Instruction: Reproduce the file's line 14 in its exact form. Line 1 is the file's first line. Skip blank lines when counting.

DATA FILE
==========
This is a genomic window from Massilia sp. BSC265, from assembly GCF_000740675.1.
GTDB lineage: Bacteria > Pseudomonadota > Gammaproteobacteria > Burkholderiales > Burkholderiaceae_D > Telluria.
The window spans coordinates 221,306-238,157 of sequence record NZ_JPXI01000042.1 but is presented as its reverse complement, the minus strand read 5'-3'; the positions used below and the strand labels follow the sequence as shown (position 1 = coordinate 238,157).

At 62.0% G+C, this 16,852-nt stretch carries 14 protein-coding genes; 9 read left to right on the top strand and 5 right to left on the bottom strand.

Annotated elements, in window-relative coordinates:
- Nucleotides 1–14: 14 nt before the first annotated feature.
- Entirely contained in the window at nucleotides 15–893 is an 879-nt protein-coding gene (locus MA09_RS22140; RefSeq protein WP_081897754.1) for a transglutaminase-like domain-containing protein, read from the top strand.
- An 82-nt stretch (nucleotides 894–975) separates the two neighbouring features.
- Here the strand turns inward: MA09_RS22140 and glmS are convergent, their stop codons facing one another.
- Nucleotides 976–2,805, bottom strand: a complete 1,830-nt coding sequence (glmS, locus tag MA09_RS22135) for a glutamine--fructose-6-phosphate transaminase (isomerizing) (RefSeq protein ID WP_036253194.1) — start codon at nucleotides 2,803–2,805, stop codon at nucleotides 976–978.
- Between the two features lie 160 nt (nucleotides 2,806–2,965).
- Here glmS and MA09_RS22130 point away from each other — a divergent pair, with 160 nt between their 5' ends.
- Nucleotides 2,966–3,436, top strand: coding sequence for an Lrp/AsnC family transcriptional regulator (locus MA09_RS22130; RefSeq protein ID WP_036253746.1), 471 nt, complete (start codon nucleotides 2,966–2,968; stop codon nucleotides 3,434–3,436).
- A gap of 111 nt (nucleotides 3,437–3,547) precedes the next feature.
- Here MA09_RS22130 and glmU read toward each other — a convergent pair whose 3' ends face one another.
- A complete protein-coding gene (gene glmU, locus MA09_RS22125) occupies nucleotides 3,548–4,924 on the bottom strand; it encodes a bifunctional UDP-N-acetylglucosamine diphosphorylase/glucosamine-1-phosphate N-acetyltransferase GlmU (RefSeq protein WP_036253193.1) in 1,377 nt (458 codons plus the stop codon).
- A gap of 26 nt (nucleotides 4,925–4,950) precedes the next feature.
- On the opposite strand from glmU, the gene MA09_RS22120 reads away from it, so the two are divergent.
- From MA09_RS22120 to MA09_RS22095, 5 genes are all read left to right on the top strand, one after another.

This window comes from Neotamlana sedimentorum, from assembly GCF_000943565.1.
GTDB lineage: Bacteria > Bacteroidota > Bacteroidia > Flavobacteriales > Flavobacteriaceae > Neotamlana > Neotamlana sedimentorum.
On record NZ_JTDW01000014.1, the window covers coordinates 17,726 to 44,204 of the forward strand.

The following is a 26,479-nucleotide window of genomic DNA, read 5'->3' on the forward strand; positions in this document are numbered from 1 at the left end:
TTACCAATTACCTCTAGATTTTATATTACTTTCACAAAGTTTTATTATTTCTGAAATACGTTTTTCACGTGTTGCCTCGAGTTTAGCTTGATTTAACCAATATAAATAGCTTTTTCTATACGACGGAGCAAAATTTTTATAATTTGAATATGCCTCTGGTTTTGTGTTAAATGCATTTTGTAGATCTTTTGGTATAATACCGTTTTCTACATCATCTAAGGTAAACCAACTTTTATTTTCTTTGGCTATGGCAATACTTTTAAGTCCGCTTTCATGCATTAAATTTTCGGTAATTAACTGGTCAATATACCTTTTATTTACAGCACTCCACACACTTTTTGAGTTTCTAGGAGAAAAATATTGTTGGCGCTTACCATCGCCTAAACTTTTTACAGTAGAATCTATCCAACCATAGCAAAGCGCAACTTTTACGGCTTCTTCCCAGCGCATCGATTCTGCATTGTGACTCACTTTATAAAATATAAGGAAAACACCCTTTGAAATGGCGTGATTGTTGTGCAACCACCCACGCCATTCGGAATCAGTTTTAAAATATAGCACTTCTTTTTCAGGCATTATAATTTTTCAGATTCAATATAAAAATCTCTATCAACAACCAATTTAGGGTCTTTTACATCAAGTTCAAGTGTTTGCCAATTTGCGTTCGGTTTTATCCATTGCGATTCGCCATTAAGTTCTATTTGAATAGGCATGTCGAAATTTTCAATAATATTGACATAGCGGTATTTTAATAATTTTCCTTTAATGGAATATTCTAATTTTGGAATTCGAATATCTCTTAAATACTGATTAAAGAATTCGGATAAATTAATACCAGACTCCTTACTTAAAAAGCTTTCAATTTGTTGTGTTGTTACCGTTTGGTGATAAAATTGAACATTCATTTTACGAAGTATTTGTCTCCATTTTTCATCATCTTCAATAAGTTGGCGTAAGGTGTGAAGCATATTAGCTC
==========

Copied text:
- A gap of 111 nt (nucleotides 3,437–3,547) precedes the next feature.